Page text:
This helpful mast cell response runs contrary to the conventional wisdom - that the immune system only added to the woes of snakebite victims. This assumption arose because of the way mast cells respond to certain other stimuli.

Mast cells synthesize a wide range of biological mediators - compounds that can promote inflammation and other tissue changes - that are selectively unleashed from the cells in response to various triggers, often intruders such as parasites or bacteria. In people who have been sensitized (i.e., made allergic) by prior exposure to substances such as peanuts or certain pollens, mast cells also respond to those stimuli. When mast cells overreact to allergens, they contribute to the effects associated with allergy attacks, such as a runny nose, sneezing, itching and red eyes. When they severely overreact, they can cause anaphylaxis, which can be fatal.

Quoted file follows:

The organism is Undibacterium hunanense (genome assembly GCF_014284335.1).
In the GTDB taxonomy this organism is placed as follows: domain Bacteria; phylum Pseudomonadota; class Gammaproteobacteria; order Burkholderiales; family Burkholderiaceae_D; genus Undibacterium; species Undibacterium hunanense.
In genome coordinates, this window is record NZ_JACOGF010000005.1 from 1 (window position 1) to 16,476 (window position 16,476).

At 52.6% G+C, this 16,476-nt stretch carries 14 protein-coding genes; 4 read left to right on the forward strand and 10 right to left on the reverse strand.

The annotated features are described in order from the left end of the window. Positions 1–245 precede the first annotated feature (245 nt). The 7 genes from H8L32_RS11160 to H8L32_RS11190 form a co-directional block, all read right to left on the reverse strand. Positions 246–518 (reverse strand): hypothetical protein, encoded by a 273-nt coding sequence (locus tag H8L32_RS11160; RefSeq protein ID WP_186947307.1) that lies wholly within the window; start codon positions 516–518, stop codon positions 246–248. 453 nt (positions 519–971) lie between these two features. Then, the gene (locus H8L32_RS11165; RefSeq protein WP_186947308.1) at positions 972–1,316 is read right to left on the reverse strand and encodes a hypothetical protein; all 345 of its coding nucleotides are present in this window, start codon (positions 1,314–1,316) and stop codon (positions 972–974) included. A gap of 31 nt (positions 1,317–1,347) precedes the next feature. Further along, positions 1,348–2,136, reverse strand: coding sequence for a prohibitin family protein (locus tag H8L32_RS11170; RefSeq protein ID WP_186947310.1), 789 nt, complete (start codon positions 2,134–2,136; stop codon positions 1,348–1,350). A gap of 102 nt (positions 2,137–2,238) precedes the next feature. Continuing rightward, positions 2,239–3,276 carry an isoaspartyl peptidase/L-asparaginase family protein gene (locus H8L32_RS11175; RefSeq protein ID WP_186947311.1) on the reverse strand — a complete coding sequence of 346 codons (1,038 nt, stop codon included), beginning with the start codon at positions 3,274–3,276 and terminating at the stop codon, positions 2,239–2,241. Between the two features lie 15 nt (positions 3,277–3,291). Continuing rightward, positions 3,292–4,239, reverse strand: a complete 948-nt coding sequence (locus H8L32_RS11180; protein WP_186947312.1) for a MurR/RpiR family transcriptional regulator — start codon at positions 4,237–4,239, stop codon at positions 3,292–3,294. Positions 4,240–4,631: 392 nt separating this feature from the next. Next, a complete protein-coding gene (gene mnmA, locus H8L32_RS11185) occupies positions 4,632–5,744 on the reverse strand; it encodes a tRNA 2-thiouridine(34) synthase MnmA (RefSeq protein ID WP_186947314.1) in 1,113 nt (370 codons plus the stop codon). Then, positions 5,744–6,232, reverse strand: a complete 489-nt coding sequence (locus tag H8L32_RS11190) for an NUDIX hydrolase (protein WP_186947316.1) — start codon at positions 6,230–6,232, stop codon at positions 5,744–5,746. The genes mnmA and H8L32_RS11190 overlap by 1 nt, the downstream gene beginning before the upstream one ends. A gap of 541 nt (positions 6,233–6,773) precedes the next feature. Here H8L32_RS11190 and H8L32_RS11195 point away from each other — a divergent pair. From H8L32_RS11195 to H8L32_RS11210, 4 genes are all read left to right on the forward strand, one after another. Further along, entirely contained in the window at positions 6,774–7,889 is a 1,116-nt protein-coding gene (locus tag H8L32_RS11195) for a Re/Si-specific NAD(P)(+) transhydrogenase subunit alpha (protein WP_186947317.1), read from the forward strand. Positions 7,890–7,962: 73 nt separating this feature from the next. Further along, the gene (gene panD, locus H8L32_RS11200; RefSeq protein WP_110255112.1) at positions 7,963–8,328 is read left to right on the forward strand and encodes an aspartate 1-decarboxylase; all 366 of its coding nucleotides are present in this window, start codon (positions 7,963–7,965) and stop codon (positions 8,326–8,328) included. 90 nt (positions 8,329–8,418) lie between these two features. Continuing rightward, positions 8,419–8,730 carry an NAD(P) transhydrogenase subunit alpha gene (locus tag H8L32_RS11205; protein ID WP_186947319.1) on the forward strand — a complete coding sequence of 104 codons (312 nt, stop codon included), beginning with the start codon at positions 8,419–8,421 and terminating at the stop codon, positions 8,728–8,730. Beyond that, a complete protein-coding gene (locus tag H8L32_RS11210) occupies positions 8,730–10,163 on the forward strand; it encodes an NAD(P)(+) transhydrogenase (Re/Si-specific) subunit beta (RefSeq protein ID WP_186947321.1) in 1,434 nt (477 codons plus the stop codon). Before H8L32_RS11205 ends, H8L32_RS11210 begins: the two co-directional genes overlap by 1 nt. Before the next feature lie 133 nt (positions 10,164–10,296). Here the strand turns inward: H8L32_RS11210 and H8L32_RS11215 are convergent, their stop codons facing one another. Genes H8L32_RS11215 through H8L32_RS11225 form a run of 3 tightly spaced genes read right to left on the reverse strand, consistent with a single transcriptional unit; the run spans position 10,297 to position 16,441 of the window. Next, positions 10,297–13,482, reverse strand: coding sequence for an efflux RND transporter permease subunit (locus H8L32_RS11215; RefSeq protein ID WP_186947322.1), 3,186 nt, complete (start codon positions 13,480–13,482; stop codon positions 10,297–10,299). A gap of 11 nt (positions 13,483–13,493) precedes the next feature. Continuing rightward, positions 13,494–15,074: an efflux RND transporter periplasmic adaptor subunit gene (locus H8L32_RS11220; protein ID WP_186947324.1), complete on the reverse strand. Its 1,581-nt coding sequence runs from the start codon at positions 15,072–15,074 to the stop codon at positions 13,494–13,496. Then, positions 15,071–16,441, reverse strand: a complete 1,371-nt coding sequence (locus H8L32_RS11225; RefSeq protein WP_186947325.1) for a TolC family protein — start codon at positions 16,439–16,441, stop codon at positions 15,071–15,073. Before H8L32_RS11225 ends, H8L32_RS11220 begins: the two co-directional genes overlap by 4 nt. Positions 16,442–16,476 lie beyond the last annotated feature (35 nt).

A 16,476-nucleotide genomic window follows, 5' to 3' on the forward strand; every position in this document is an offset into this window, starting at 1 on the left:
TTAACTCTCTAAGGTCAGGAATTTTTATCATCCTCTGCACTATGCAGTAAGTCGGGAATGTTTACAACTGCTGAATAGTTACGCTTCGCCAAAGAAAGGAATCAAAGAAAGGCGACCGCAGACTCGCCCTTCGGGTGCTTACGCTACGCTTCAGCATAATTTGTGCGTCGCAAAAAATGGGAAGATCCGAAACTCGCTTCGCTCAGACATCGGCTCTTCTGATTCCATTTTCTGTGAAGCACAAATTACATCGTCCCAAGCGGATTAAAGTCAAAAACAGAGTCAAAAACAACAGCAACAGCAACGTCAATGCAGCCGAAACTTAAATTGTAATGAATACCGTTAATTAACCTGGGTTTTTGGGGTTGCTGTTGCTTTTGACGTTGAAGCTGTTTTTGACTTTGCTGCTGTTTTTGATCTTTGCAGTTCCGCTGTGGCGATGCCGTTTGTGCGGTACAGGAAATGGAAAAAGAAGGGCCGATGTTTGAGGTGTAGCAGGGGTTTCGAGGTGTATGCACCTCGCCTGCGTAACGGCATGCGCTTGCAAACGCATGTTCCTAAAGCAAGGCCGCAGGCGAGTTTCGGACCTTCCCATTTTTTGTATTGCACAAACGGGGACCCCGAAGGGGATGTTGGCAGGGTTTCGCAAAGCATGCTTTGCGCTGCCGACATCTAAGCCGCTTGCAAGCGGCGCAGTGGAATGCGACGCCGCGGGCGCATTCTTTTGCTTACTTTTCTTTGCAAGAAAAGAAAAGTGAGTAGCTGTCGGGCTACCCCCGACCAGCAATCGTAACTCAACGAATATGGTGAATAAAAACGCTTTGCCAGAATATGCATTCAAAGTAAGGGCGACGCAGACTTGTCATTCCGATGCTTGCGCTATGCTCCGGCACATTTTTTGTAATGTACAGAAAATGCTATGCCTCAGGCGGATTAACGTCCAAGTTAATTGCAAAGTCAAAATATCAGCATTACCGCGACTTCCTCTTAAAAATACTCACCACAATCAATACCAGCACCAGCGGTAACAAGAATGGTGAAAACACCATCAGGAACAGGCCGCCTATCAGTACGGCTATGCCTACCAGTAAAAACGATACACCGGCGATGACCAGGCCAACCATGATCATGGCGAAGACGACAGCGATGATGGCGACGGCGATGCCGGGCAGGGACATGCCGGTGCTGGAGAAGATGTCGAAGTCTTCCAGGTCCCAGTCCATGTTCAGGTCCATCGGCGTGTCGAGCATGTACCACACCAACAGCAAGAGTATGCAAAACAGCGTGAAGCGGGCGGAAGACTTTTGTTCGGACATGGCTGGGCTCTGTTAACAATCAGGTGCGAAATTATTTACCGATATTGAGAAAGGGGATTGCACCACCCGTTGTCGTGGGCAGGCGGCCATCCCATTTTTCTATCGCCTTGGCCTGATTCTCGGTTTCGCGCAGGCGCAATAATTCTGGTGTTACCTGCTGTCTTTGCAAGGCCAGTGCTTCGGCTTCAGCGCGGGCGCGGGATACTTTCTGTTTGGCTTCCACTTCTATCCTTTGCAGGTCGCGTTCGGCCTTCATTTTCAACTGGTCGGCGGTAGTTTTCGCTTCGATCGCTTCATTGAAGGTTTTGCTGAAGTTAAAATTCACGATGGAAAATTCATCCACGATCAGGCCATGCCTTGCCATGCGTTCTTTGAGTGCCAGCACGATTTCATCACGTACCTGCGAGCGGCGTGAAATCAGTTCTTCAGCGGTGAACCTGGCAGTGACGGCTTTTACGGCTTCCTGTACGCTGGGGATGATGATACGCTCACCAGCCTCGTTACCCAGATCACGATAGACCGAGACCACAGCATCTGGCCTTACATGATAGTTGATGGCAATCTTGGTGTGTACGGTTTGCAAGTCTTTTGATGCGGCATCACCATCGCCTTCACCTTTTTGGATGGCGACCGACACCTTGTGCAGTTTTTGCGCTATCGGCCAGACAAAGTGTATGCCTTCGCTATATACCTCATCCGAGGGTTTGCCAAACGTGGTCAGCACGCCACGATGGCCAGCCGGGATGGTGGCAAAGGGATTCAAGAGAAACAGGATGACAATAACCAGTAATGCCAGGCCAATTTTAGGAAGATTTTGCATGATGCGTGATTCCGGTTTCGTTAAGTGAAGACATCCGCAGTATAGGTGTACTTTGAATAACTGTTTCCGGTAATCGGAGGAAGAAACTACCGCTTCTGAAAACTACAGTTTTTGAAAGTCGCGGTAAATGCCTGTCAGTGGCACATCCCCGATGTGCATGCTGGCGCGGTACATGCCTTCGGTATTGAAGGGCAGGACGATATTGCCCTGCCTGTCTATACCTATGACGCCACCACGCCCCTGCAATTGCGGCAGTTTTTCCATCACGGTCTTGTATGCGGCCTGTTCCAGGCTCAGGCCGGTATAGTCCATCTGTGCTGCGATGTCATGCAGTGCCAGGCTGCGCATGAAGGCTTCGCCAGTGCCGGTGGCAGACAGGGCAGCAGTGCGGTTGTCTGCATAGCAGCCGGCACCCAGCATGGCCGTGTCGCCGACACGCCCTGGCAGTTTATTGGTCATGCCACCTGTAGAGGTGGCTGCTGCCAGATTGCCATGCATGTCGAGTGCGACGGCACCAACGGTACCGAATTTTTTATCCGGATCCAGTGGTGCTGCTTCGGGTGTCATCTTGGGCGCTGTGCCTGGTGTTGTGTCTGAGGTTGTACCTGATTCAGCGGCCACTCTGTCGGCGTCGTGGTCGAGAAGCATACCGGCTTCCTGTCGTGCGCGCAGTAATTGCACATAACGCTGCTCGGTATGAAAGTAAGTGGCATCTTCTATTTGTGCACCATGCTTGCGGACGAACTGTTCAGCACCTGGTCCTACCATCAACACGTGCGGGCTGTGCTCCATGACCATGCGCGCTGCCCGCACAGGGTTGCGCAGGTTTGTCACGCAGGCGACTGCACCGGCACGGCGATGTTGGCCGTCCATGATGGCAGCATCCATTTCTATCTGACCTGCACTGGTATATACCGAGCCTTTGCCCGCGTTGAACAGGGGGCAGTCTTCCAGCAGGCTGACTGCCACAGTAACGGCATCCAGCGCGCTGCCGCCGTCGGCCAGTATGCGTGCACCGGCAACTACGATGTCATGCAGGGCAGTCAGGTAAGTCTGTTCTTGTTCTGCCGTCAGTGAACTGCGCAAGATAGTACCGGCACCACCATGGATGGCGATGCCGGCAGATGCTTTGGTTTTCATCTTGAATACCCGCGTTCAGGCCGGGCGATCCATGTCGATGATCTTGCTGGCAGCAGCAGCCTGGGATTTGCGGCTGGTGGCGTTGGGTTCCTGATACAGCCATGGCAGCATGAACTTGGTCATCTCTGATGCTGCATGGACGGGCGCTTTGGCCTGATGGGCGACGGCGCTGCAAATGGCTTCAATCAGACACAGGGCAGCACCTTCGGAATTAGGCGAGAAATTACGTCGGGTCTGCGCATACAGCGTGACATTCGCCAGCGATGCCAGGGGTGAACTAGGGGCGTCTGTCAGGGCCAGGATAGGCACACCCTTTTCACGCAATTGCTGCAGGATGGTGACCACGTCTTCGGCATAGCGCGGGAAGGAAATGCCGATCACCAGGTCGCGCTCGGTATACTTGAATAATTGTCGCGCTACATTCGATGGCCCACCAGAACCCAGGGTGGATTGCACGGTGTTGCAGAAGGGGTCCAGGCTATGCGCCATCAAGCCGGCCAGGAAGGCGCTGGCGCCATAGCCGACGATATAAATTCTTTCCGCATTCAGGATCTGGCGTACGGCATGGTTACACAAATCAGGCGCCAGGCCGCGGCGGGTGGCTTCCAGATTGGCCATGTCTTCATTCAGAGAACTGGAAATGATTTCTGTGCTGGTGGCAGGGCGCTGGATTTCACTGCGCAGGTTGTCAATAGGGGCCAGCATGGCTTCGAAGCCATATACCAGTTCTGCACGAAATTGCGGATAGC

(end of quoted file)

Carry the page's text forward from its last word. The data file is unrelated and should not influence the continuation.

Given that tendency to overreact when stimulated by allergens, it seemed plausible that introducing venom into the body would trigger a similar response. But Galli and Martin Metz, MD, a postdoctoral scholar in pathology and first author of the study, have shown that when mast cells respond to selected venoms, they unleash proteins that break down some of the venoms' most toxic components.

The study was inspired by a 2004 paper in Nature, by Galli and a team of researchers including Metz, showing that mast cells reduced the mortality rate of mice suffering from bacterial peritonitis, a severe bacterial infection in the abdominal cavity that can also be fatal to humans. They found that mast cells released proteins that broke down a molecule called endothelin-1, one of the major toxins produced by the body during bacterial peritonitis or sepsis (bacterial infection in the blood).